The path to Cernunnos is both through the natural world: seeking out the wild places and a deep understanding of the processes of growth, bounty, decay, rest, and rebirth, and through Otherworld journeys to the Middleworld forest of which he is guardian. One may experience this both actually and symbolically by following the path that disappears over the horizon into the distance and moves away from the "civilized" world and into the heart of the Wild Wood. Often experienced as traveling away from the centre to the perimeter, this is in actuality a return to the Centre. When the seeker reaches the god's forest the track ends, and her/his pathways are found by other means. After entering the Wildwood the seeker cannot be followed, nor can s/he follow another. Whatever pathways are discovered disappear in passing, and the Wood is trackless once again, for each one's way is different. In the Forest of Cernunnos there is a stillness, an otherworldly feeling, as if one has passed out of time. Here the mind is not supreme. It is instinct, the innate wisdom of the body that guides us to Him.
THE WAY OF CERNNUNOS
The way of Cernunnos is the way of the shaman or any person who truly seeks Communion with the Land. Yet, one cannot speak of Cernunnos without speaking of Anu or Don, the All Mother who gave Him birth. The way of Cernunnos is through the One. Like Her, Cernunnos is a Being or Power that existed before time and before the gods, the Shining Ones. Together they are First Mother and First Father, All Mother and All Father who brought the gods into being. Limitless and everlasting His energy permeates Her matter through every aspect of life to the sub-atomic. As Lord of the Dance He is present in the billions and billions of infinitely small movements that make up the seemingly chaotic Dance of Life, the Dance of Making and Unmaking. He is truly the Life that never, never dies, for even as nothingness he is self-originating. He is triple as She is triple. He is Cernunnos: Father, Son, and Wild Spirit.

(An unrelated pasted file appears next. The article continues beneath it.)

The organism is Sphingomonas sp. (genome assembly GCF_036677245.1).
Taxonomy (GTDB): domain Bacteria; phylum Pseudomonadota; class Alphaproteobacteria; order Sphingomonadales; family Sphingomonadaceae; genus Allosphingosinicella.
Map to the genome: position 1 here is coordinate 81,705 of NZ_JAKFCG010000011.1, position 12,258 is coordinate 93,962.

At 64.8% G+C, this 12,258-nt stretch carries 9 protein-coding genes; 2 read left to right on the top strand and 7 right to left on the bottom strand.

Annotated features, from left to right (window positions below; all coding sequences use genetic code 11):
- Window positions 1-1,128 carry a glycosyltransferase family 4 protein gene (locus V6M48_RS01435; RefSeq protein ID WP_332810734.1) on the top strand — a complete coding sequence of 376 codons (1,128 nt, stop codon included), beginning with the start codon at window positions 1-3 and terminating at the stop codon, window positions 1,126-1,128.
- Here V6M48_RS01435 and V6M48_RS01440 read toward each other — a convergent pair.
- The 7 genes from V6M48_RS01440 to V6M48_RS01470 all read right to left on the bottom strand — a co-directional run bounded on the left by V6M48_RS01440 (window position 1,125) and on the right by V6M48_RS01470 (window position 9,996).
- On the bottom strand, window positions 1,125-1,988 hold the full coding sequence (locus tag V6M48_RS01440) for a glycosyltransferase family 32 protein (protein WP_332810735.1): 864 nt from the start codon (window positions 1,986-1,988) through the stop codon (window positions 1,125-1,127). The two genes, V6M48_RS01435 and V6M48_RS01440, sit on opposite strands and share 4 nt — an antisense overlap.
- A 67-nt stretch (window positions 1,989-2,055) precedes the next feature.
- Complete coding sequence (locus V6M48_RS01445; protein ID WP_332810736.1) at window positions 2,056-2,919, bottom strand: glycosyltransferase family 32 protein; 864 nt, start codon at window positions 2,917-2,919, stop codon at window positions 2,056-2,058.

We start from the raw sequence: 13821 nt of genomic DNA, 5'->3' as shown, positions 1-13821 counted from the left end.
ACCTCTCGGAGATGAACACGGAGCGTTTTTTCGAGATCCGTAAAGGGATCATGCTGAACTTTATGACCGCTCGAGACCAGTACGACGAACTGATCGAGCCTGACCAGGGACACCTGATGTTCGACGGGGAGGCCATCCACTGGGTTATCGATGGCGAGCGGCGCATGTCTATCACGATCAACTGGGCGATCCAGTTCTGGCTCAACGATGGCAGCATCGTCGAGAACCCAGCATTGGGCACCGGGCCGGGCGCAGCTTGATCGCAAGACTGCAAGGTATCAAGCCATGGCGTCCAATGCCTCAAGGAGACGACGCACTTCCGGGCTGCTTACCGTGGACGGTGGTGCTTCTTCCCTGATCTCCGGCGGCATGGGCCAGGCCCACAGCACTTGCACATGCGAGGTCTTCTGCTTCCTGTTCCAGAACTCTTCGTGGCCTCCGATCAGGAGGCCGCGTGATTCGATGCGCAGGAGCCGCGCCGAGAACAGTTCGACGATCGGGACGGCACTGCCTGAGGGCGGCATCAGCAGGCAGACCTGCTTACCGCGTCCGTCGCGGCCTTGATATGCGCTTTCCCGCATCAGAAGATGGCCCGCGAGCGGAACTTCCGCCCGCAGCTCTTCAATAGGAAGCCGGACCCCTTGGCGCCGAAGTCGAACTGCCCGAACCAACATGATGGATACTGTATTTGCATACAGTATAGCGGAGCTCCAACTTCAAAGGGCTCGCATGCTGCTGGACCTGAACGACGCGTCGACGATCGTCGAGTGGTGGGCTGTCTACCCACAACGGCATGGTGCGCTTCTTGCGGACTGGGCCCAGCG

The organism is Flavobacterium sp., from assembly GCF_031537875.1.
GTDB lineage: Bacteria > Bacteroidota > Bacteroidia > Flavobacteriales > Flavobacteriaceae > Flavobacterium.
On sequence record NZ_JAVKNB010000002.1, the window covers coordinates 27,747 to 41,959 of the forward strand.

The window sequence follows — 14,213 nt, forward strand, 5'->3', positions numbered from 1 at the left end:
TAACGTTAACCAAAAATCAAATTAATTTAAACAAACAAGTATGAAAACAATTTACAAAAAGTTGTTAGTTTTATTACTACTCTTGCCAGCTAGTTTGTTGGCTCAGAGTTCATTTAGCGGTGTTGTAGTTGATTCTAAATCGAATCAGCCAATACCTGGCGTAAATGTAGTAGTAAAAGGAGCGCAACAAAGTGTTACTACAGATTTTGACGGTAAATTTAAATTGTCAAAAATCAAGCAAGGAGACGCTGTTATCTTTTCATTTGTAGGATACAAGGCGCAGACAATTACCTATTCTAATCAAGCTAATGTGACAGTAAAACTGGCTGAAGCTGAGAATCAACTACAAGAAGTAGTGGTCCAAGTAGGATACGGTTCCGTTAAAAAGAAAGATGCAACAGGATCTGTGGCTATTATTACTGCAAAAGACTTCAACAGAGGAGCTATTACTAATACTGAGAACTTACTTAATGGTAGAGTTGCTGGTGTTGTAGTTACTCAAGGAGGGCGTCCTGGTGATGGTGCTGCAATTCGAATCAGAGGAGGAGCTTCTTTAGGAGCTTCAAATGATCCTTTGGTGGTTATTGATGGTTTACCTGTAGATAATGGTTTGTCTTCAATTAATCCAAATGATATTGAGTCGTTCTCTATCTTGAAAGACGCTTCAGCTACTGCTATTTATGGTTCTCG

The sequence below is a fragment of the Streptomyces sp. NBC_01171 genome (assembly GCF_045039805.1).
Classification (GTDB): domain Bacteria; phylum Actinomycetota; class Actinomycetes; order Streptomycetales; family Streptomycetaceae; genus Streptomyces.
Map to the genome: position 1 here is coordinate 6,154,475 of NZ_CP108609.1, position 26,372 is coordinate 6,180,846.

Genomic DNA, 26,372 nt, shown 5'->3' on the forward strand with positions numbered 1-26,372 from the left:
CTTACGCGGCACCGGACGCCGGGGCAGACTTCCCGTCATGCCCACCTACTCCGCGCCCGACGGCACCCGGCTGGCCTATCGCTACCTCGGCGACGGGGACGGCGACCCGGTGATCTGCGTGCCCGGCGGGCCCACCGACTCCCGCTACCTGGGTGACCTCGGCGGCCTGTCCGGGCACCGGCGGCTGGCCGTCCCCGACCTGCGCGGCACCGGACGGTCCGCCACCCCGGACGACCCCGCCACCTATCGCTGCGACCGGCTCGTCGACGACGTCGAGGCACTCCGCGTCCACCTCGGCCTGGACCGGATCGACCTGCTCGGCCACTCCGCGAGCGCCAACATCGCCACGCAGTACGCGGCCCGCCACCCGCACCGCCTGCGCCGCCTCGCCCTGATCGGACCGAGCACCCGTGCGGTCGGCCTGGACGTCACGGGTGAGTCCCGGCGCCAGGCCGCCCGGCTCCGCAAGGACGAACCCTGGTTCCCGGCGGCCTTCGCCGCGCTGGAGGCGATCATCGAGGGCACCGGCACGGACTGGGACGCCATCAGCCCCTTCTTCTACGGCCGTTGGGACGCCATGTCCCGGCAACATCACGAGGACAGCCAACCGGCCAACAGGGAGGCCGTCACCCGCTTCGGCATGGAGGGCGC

Depiction of Cernunnos from the Pilier des nautes, ParisCernunnos was an important deity of the Celts, essentially a nature god associated with produce and fertility. He was called the "Horned One" (a literal translation of his name) or the "Horned God", and was one of a number of similar deities found in many ancient cultures.
He was worshipped over a wide area of Europe, from Romania to Ireland, as evidenced by various representations found in around thirty different sites across the continent. The earliest known depiction of Cernunnos was found at Val Camonica in Italy, dating from the 4th century BC, while the best known depiction is on the famous Gundestrup cauldron found in Denmark and dating from the 1st century BC. His name is known from the "Pillar of the Boatmen" ("Pilier des nautes"), a monument now displayed in the Musйe national du Moyen Age in Paris. It is believed to have been erected as an altar by Gallic sailors in the early 1st century AD and was found in the foundations of the cathedral of Notre-Dame de Paris on the site of the Celtic settlement of Lutetia. It depicts Cernunnos and other Celtic deities alongside Roman divinities, providing an illustration of the way in which Celtic gods were absorbed into the Roman pantheon. Indeed, Julius Caesar associated him with the Roman god Dis Pater, while other Roman sources associated him with Mercury.